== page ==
And thus a lot of people hide their heads in the sand, letting facts float around them without ever porting attention. But it’s quite different from our “realist” which doesn’t want to be associated with the self-adoration, the loonies, the hypocrites, and the fakers of the world; who would?
I digress, it isn’t black and white, it’s not one end or the other. There exist a stance of equilibrium in between the two states of illusory hypocrisy and self-deprecation realism. There’s a place between realism and surrealism. However, moving to this stage requires stepping away from the transactional and utilitarian perception of the world that is based on relationships to a perception of the world where you are the author of yourself and those relationships. It asks for deliberate actions to go further and create a vision and future of the self and the relationships with the self. It needs to create the views and make them submit instead of being the viewport and submitting. This doesn’t mean leaving reality behind but it means moving forward and accepting who we are and want to be. It’s our motivations and our archetype that we want to display and not our “true self”.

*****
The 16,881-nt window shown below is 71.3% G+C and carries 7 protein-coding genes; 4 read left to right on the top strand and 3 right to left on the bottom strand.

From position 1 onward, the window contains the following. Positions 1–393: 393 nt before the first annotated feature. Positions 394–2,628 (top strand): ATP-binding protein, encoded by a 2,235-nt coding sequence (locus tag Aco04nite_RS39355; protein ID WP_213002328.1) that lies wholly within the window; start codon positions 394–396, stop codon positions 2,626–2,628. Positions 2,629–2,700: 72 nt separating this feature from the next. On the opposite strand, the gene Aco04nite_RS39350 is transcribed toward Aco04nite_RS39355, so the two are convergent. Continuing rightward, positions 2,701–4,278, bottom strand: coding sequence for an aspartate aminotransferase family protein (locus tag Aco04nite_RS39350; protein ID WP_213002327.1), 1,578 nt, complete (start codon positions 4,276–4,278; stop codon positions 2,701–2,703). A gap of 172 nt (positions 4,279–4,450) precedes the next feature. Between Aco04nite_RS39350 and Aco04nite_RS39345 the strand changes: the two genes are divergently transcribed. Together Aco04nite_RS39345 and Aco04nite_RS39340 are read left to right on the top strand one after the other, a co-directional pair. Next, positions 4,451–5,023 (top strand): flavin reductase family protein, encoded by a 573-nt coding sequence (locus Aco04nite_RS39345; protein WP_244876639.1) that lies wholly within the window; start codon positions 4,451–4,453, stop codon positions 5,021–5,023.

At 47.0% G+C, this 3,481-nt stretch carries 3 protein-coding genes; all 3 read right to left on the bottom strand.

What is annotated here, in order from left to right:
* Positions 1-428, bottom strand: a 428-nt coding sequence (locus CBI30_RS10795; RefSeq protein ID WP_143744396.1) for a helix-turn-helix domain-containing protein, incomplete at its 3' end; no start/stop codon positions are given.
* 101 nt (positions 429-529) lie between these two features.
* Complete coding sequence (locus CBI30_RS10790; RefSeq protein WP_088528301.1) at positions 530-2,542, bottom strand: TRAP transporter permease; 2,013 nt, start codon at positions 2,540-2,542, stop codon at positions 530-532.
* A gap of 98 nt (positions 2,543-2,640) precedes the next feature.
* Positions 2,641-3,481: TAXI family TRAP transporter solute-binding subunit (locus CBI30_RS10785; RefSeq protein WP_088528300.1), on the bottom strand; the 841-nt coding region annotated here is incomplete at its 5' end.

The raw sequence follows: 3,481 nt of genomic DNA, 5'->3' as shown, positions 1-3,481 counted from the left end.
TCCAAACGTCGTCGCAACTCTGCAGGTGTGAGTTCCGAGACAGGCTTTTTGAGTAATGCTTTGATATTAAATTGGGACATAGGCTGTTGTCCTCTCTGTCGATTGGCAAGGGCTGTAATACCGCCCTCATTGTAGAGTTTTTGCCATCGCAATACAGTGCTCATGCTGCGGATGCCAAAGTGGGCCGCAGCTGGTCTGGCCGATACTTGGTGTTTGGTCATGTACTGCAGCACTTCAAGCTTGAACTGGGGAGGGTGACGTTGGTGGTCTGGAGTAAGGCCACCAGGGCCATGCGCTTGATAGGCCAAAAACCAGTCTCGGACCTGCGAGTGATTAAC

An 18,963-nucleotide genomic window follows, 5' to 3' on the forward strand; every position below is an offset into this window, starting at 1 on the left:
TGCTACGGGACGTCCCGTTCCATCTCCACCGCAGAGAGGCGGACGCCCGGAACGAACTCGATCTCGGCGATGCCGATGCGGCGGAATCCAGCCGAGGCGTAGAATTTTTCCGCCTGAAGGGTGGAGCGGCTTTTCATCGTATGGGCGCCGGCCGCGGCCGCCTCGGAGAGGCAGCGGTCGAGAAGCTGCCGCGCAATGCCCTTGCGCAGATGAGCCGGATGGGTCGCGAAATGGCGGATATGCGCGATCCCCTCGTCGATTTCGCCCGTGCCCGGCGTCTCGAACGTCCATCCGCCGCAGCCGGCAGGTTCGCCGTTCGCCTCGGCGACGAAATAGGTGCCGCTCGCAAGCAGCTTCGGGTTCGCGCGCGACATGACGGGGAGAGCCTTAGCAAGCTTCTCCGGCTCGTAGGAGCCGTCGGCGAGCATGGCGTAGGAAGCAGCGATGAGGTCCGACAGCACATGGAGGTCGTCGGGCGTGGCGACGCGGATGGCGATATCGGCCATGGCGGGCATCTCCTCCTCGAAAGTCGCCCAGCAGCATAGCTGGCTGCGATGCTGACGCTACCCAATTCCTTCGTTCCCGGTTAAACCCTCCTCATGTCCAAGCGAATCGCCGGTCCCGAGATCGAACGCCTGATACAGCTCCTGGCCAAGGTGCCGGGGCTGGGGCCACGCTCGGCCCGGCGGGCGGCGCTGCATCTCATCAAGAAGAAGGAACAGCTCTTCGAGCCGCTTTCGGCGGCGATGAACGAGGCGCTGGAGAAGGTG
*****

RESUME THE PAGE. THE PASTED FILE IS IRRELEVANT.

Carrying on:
The most positive persons aren’t hypocrites. Attributing to yourself more qualities than you currently have is not a lie. We all know that we aren’t the best, that there is someone out there better than us. But it certainly feels good to know we could possibly reach that level with efforts. This is a vibe that is transmitted to the surroundings, the feeling of progress and movement. We want to show this best self we have, whatever that means for us, and not the “true self”. This way we create and enjoy, nurture and grow our relationships with others and with ourselves. We also help others by carrying the vision of them in ourselves.
This is a life dilemma, to keep regulating between the imagined possible
futures, the personal vision of ourselves, and the raw reality, the
external vision of ourselves.
The deliberate positive illusion is about externalizing the imagined self in a regulated manner for progress.